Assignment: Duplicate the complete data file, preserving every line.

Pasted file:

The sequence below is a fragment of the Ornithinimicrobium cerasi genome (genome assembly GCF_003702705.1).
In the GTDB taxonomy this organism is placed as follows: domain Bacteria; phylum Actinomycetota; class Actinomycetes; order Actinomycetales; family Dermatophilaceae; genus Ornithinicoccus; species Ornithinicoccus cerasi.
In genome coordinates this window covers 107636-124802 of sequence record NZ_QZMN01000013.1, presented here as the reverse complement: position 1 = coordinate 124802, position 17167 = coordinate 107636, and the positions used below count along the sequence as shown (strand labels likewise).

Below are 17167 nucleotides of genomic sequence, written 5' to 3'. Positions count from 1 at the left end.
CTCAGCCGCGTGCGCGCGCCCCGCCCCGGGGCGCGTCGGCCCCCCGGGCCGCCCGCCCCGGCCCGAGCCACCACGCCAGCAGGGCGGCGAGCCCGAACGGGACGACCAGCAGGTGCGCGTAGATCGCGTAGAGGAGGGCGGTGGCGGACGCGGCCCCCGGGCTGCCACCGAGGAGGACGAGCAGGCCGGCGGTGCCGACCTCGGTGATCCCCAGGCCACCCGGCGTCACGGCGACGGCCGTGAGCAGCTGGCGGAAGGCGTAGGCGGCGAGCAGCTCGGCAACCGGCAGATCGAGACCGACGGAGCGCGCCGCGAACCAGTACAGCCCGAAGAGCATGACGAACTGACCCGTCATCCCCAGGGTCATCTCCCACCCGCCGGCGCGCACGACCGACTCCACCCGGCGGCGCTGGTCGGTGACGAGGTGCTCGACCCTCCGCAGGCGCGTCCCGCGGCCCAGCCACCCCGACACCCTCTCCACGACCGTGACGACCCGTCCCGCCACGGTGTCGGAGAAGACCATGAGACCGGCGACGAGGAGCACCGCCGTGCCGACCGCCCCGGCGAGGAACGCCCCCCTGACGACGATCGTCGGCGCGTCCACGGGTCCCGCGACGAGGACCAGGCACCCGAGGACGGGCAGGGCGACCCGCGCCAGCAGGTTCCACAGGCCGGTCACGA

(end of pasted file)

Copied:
The sequence below is a fragment of the Ornithinimicrobium cerasi genome (genome assembly GCF_003702705.1).
In the GTDB taxonomy this organism is placed as follows: domain Bacteria; phylum Actinomycetota; class Actinomycetes; order Actinomycetales; family Dermatophilaceae; genus Ornithinicoccus; species Ornithinicoccus cerasi.
In genome coordinates this window covers 107636-124802 of sequence record NZ_QZMN01000013.1, presented here as the reverse complement: position 1 = coordinate 124802, position 17167 = coordinate 107636, and the positions used below count along the sequence as shown (strand labels likewise).

Below are 17167 nucleotides of genomic sequence, written 5' to 3'. Positions count from 1 at the left end.
CTCAGCCGCGTGCGCGCGCCCCGCCCCGGGGCGCGTCGGCCCCCCGGGCCGCCCGCCCCGGCCCGAGCCACCACGCCAGCAGGGCGGCGAGCCCGAACGGGACGACCAGCAGGTGCGCGTAGATCGCGTAGAGGAGGGCGGTGGCGGACGCGGCCCCCGGGCTGCCACCGAGGAGGACGAGCAGGCCGGCGGTGCCGACCTCGGTGATCCCCAGGCCACCCGGCGTCACGGCGACGGCCGTGAGCAGCTGGCGGAAGGCGTAGGCGGCGAGCAGCTCGGCAACCGGCAGATCGAGACCGACGGAGCGCGCCGCGAACCAGTACAGCCCGAAGAGCATGACGAACTGACCCGTCATCCCCAGGGTCATCTCCCACCCGCCGGCGCGCACGACCGACTCCACCCGGCGGCGCTGGTCGGTGACGAGGTGCTCGACCCTCCGCAGGCGCGTCCCGCGGCCCAGCCACCCCGACACCCTCTCCACGACCGTGACGACCCGTCCCGCCACGGTGTCGGAGAAGACCATGAGACCGGCGACGAGGAGCACCGCCGTGCCGACCGCCCCGGCGAGGAACGCCCCCCTGACGACGATCGTCGGCGCGTCCACGGGTCCCGCGACGAGGACCAGGCACCCGAGGACGGGCAGGGCGACCCGCGCCAGCAGGTTCCACAGGCCGGTCACGA